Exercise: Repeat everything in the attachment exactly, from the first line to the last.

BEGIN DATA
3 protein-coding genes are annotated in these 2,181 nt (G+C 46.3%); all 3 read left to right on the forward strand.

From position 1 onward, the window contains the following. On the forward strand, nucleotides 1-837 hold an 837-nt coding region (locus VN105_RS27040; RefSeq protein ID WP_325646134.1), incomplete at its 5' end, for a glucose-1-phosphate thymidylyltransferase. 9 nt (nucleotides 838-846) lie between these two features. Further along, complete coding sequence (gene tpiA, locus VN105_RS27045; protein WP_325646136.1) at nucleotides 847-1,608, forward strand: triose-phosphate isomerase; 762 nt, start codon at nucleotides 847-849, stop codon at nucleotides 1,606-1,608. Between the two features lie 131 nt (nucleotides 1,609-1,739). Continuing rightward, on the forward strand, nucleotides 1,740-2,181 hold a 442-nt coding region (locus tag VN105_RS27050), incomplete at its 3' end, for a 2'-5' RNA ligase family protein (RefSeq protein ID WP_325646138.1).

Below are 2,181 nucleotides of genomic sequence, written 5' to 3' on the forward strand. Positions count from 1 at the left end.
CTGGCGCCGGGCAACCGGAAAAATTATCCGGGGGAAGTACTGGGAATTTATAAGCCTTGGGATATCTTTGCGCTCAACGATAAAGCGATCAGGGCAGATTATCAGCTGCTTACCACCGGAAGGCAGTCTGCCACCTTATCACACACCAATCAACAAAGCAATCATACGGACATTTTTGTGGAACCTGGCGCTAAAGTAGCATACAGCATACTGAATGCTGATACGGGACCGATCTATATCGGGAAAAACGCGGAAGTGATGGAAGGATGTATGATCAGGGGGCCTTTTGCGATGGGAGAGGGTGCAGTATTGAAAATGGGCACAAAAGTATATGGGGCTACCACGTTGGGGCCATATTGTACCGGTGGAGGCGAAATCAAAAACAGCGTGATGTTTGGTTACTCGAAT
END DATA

3 protein-coding genes are annotated in these 2,181 nt (G+C 46.3%); all 3 read left to right on the forward strand.

From position 1 onward, the window contains the following. On the forward strand, nucleotides 1-837 hold an 837-nt coding region (locus VN105_RS27040; RefSeq protein ID WP_325646134.1), incomplete at its 5' end, for a glucose-1-phosphate thymidylyltransferase. 9 nt (nucleotides 838-846) lie between these two features. Further along, complete coding sequence (gene tpiA, locus VN105_RS27045; protein WP_325646136.1) at nucleotides 847-1,608, forward strand: triose-phosphate isomerase; 762 nt, start codon at nucleotides 847-849, stop codon at nucleotides 1,606-1,608. Between the two features lie 131 nt (nucleotides 1,609-1,739). Continuing rightward, on the forward strand, nucleotides 1,740-2,181 hold a 442-nt coding region (locus tag VN105_RS27050), incomplete at its 3' end, for a 2'-5' RNA ligase family protein (RefSeq protein ID WP_325646138.1).

Below are 2,181 nucleotides of genomic sequence, written 5' to 3' on the forward strand. Positions count from 1 at the left end.
CTGGCGCCGGGCAACCGGAAAAATTATCCGGGGGAAGTACTGGGAATTTATAAGCCTTGGGATATCTTTGCGCTCAACGATAAAGCGATCAGGGCAGATTATCAGCTGCTTACCACCGGAAGGCAGTCTGCCACCTTATCACACACCAATCAACAAAGCAATCATACGGACATTTTTGTGGAACCTGGCGCTAAAGTAGCATACAGCATACTGAATGCTGATACGGGACCGATCTATATCGGGAAAAACGCGGAAGTGATGGAAGGATGTATGATCAGGGGGCCTTTTGCGATGGGAGAGGGTGCAGTATTGAAAATGGGCACAAAAGTATATGGGGCTACCACGTTGGGGCCATATTGTACCGGTGGAGGCGAAATCAAAAACAGCGTGATGTTTGGTTACTCGAAT